Does a cold affect athletic performance?

I’ve always wondered if having a cold messed up your performance. Well, the final of the NZ MTB Cup last weekend in Dunedin gave me a chance to see…

Now, I know a simple google search would yield decent answers such as this…

http://www.dcrainmaker.com/2008/10/effects-of-cold-on-athletic-performance.html

…But its always nice to see for yourself.

I noticed myself coming down with a headache and sore throat on Friday morning. by saturday race day it was pretty much all the usual cold symptoms headache, stuffy nose, sore throat etc. I raced anyway, and it was a good opportunity to collect data in particular heart rate and power, as I have a Stages power meter on my MTB.

Here’s what I found…

Power Curve

Here’s the curves for all of the Cup races this year.

Screen Shot 2016-03-01 at 4.34.22 pm

The most noticeable thing is the difference in the 20sec – 1min approx outputs. That’s typically representative of quite anaerobic respiration, and if you take a sample from the middle of that, where the difference (40 sec) is most pronounced theres a difference of 126 watts, or about 19% YIKES

Thats not necessarily the whole story of course, because course profile could be a factor. However, given the pattern of data from the other 3 races its good evidence for a +’ I’ve hypothesis.

The other thing you can look at is heart rate data. Check it out:

Here’s some data from the week before at Wanaka (healthy)

Screen Shot 2016-03-01 at 4.42.30 pm

…and from Dunedin (sick)

Screen Shot 2016-03-01 at 4.43.41 pm

…Thats a big variance, with much lower HR. Max HR in healthy mode, for the 3 ‘healthy’ races was 170-175 BPM or so. When sick, it only got to 166 max.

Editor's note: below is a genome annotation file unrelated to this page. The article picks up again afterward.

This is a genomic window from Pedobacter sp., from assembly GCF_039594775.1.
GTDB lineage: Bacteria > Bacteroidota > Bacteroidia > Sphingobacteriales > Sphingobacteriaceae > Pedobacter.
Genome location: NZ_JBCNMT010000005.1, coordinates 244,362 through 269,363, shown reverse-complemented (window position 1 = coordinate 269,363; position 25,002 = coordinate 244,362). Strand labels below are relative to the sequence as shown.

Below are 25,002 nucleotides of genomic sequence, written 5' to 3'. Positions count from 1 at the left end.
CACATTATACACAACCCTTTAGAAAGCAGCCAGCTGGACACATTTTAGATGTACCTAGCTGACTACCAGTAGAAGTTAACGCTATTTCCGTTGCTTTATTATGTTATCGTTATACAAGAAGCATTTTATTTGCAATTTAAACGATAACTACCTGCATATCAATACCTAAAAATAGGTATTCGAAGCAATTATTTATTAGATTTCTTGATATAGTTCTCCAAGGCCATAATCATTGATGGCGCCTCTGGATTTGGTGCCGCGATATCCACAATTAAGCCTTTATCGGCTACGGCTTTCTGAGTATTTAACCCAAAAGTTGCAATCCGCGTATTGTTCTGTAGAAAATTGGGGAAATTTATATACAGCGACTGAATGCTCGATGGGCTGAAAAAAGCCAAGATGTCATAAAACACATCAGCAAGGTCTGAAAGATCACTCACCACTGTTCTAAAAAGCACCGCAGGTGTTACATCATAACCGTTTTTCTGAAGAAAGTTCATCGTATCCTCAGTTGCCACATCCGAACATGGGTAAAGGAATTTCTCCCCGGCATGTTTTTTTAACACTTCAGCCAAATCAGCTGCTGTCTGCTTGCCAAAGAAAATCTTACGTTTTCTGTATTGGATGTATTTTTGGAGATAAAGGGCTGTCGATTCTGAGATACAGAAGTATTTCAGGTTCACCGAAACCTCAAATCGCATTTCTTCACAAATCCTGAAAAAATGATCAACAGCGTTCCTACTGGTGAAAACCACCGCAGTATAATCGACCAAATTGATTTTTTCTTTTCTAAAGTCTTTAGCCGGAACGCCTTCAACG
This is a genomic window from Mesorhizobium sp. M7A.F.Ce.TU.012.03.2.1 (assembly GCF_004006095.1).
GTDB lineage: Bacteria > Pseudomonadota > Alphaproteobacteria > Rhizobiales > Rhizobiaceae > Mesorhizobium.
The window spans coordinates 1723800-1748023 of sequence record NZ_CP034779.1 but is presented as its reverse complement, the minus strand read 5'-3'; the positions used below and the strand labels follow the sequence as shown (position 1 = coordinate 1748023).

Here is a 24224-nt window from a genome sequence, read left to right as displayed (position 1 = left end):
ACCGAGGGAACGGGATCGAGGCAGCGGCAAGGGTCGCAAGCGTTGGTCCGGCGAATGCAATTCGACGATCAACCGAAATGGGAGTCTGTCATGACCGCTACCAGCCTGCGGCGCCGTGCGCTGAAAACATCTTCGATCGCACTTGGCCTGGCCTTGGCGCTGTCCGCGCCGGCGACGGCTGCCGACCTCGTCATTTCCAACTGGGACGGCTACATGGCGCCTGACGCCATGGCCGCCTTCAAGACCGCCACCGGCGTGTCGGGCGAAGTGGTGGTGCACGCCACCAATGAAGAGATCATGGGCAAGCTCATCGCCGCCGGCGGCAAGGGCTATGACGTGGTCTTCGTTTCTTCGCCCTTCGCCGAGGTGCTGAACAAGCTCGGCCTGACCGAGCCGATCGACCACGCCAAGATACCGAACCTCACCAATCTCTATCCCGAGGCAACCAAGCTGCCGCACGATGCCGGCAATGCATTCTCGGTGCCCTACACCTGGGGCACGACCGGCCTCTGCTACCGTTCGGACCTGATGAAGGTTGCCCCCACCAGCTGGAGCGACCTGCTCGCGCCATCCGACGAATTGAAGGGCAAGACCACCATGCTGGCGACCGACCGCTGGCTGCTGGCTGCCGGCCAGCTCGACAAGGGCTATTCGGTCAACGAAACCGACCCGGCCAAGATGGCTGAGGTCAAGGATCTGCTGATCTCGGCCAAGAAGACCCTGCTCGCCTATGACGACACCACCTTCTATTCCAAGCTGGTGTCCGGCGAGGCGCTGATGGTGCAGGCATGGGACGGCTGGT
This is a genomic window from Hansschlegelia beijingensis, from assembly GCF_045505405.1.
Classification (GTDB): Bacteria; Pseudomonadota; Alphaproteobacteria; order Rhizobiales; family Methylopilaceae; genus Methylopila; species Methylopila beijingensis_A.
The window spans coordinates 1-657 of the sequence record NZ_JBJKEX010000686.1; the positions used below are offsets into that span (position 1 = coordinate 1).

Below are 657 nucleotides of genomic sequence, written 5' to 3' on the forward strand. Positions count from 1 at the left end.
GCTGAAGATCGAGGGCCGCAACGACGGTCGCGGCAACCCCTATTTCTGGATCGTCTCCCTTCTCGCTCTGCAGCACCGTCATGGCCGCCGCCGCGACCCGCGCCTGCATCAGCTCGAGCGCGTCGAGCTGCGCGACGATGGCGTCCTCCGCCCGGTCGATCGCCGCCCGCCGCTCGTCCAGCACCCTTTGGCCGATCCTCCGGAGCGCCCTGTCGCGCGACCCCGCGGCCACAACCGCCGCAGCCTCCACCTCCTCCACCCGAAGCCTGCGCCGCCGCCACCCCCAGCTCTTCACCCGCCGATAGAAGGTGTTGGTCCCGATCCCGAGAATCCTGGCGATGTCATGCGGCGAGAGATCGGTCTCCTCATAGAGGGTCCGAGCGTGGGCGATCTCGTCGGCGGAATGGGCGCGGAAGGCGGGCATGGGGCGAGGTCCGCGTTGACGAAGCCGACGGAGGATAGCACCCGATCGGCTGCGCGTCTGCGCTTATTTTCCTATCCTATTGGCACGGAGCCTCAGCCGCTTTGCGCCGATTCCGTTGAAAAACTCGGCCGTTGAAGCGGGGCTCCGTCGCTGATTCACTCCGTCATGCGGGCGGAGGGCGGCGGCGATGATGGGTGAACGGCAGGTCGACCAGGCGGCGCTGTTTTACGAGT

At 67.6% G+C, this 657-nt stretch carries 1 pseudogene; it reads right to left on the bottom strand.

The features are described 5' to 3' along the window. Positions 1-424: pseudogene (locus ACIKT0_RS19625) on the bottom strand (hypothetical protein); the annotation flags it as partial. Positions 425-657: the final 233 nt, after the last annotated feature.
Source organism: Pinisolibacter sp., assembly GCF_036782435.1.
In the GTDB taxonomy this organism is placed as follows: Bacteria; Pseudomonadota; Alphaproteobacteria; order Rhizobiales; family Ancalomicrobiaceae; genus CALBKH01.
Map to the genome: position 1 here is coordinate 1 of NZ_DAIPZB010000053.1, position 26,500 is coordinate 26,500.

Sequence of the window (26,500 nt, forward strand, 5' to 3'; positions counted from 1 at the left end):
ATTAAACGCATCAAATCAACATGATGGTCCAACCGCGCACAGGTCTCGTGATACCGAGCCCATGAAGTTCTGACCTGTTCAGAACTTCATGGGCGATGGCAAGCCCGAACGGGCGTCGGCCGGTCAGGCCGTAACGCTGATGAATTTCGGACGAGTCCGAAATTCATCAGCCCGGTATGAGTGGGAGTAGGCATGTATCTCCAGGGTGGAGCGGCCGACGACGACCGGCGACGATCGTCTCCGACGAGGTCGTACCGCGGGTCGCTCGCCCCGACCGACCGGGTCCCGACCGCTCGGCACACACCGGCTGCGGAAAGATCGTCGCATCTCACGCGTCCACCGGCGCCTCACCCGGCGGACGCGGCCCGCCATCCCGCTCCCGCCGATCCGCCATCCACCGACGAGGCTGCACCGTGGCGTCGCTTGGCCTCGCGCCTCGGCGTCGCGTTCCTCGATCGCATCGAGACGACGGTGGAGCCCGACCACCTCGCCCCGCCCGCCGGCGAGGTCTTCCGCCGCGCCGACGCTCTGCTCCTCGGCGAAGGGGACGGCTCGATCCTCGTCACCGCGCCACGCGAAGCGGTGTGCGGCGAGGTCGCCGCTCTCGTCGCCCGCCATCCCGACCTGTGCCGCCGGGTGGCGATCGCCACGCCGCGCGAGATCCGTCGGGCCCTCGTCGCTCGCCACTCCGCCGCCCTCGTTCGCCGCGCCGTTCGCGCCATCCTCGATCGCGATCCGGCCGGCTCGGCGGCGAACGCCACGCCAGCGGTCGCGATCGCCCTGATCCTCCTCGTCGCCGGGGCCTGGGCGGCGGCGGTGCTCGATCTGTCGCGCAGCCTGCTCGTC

It’s as if there is a rev limiter in place when sick, that gives you a lower redline. Now, thats for me, and I know other people notice an increase in HR when sick, but I’ve always found I go the other way with HR.

 

Another thing I like to use to analyse performance data for my clients is a feature in Cycling Analytics, where you can refine efforts. You can select out efforts above X watts for Y time. So, you can review data in terms of repeatability as well as just best efforts, which is what a power curve represents.

For the Dunedin (sick) race, I only managed 4 efforts of 450+W for 40sec or greater.

Screen Shot 2016-03-01 at 4.58.44 pm

At Wanaka (healthy) I managed 6 efforts of 450+W for 40sec or greater.

Screen Shot 2016-03-01 at 5.01.26 pm

Like any performance analysis, you need to look at more than just one thing, and there is 3 converging sets of data here that I reckon are pretty compelling for a positive correlation.

So there you go – does a cold mess up your ride? Yep, it does.

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Dunedin Round 4. I even look sicker. Blleerrgghhhhhhhh…Photo by John Cosgrove

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Wanaka Round 3. Photos by BarkingCat Photography

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